Due to lack of access to the border, the UN team had interviewed 31 people who had reached Poland through Belarus and disclosed that most of them were "beaten or threatened by security forces" on the Belarusian side.

Thousands of migrants – mostly from the Middle East – have camped in Belarus for weeks, often in bitter conditions.
Thousands of migrants – mostly from the Middle East – have camped in Belarus for weeks, often in bitter conditions. (Leonid Shcheglov / AP)

The UN said that its investigators have not been granted access to the Belarus-Polish border but their probe had uncovered "dire conditions" for migrants camped there.

A UN rights office team had travelled to Poland from November 29 to December 3, but "was not granted access to the restricted border area," spokesperson Liz Throssell told reporters on Tuesday.

And "Belarus regrettably did not accept our request to visit," she added.

"We urge the authorities of both countries to allow access to the border areas ... and to stop practices that put refugees and other migrants at risk", she said.

Throssel called on "both countries to urgently address this appalling situation in line with their obligations under international human rights law and refugee law."

Without access to the border, she said the UN team had interviewed 31 people who had arrived in Poland through Belarus between August and November this year.

"They described dire conditions on both sides of the border, with no or limited access to food, clean water and shelter, often amid freezing temperatures," Throssell said.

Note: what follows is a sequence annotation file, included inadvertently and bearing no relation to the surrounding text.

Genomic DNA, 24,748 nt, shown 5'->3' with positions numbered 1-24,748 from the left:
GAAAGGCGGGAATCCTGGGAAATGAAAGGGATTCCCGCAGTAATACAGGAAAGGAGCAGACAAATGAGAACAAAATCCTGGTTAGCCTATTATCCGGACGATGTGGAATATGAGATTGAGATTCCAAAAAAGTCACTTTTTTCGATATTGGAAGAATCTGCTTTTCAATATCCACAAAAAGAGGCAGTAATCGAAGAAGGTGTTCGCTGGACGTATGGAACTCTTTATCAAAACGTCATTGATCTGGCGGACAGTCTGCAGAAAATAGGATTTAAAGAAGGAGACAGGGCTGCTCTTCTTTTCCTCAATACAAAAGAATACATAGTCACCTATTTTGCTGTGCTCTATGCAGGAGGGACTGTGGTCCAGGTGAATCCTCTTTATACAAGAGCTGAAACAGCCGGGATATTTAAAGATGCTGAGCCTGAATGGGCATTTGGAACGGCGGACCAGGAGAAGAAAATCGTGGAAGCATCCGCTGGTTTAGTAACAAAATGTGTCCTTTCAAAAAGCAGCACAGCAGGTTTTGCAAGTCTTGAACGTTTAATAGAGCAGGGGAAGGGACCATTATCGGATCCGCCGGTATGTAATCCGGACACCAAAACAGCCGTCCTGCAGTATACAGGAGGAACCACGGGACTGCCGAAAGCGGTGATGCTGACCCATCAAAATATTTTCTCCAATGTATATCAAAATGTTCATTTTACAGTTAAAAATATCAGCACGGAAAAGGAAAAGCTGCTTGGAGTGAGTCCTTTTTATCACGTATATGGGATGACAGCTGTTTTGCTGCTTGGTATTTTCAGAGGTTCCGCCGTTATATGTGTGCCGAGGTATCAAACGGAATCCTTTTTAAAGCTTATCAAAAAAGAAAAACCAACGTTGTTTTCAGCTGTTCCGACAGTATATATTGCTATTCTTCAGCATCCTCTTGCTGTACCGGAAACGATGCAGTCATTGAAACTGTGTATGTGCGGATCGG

READ MORE: Poland detains scores of migrants as hundreds attempt to cross EU border

People at border 'beaten or threatened by security forces'

Throssell indicated that most of those interviewed by the UN team described being "beaten or threatened by security forces" on the Belarusian side.

They also said, "Belarusian security forces forced them to cross the border, instructing them when and where to cross, and prevented people from leaving the border area to return to Minsk."

"Several interviewees said Belarusian security forces had demanded extortionate sums for food and water," she stated.

"We call on Belarus to conduct full investigations into these disturbing allegations, which include coercion and ill-treatment, and put an immediate end to such practices."

The investigators had also heard numerous reports of people "being immediately and automatically returned to Belarus from Poland, including children" as well as people seeking asylum, Throssel said, pointing out that many had crossed the border "multiple times in both directions."

She decried that current Polish legislation calls for people entering through unofficial border crossings to be immediately returned.

Poland, she expressed, should review those laws and "instead conduct meaningful individual assessments to determine individual protection needs, consistent with the prohibitions in international law of refoulement and of collective expulsions."

Thousands of migrants – mostly from the Middle East – have camped in Belarus for weeks, often in bitter conditions, hoping to cross the Polish border and enter the European Union.

A number of people are reported to have died in harsh conditions.

Western countries accuse Belarus of having engineered the migrant influx to pressure the bloc, which has imposed sanctions over the regime's crackdown on the opposition and independent media.

Belarus denies this and has urged the EU to take in the migrants.

READ MORE: EU, Belarus discuss migrant crisis as humanitarian situation worsens